Bridget Welsh is Associate Professor at John Cabot University, a Senior Research Associate at NTU, a Senior Associate Fellow THC and a University Fellow of CDU. She analyzes Southeast Asian politics, especially Malaysia, Myanmar, Singapore and Indonesia. She is committed to engagement, fostering mutual understanding and empowerment.
Monthly archive July, 2018

A turning point for Terengganu?

Taken from malaysiakini.com On Malaysia’s beautiful east coast, PAS is experiencing a sweet honeymoon in Terengganu. On the ground, PAS is similarly receiving the positive energy and goodwill felt in the Klang Valley towards Pakatan Harapan. In fact, one could even argue that Dr Ahmad Samsuri Mokhtar’s leadership of Terengganu is seen as one of...

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‘New’ or ‘old’ Sabah in New Malaysia?

Taken from malaysiakini.com On the streets of Kota Kinabalu, there is open delight of the appointment of one of their own, Richard Malanjum, as the new chief justice. Across the diverse multiethnic mosaic of the state, many respond with the phrase “I feel Malaysian.” Given the continued resentments of unfairness of the federal government that...

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‘New Malaysia’ makes Singapore look outdated

Taken from Nikkei Asian Review Over two months after Mahathir Mohamad’s election in Malaysia, the political reverberations for Singapore show no signs of fading. The new Malaysian prime minister’s reviews of the key water-supply deal with Singapore and of the planned costly high-speed rail link from Kuala Lumpur to the city-state are only visible signs...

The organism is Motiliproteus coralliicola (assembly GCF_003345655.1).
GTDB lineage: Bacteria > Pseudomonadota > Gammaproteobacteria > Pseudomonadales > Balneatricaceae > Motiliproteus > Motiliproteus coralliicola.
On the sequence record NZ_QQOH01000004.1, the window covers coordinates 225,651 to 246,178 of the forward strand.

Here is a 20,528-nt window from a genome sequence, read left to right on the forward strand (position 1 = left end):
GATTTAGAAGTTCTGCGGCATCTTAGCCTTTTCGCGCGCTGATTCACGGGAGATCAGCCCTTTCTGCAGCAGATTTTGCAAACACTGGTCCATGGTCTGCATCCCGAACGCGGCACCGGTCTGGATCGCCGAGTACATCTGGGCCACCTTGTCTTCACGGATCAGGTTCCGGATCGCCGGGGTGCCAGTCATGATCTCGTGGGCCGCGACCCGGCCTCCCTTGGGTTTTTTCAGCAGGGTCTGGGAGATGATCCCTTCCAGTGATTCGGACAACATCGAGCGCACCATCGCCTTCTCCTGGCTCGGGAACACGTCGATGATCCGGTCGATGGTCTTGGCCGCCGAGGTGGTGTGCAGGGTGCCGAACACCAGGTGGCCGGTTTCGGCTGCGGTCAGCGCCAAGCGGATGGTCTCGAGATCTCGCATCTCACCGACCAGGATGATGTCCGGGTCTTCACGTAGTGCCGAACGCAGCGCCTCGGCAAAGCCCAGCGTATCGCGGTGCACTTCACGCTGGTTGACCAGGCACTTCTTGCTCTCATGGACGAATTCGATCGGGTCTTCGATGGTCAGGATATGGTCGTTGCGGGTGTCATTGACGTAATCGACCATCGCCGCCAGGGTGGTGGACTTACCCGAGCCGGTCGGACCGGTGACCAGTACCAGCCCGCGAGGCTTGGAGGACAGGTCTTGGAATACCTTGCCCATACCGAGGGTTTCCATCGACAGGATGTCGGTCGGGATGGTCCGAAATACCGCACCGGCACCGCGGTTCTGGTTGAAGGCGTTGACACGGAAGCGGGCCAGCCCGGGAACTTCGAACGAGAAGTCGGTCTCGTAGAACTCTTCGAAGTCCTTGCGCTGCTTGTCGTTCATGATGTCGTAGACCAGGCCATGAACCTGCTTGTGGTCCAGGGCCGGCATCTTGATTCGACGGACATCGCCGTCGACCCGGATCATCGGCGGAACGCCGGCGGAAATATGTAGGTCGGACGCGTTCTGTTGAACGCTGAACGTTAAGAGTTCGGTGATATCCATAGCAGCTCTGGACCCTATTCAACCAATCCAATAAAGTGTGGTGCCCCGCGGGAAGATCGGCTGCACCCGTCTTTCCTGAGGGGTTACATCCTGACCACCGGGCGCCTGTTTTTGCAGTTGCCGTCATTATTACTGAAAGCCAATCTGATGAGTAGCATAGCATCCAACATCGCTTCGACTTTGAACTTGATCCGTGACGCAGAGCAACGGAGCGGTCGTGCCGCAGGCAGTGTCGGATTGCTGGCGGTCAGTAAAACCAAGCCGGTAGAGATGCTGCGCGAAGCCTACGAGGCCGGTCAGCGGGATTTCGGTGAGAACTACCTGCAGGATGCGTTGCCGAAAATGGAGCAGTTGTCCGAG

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Arrivals and departures in ‘New Malaysia’

Taken from malaysiakini.com Today marks two months since the May elections, coming after a dramatic week of appointments, an arrest, and a nauseating court gag order. These headlines mark the arrival of important changes taking place in Malaysia, in governance and in the adoption of new political positions. Key is whether actors in their new...

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Thwarted revolt in Umno

Taken from malaysiakini.com The results of the Umno polls are in and the internal pressures for meaningful reform have been thwarted. It would appear that the election of Najib Razak’s proxy Ahmad Zahid Hamidi as president has prevented the party from bringing about needed changes from within. A closer look at the election campaign and...

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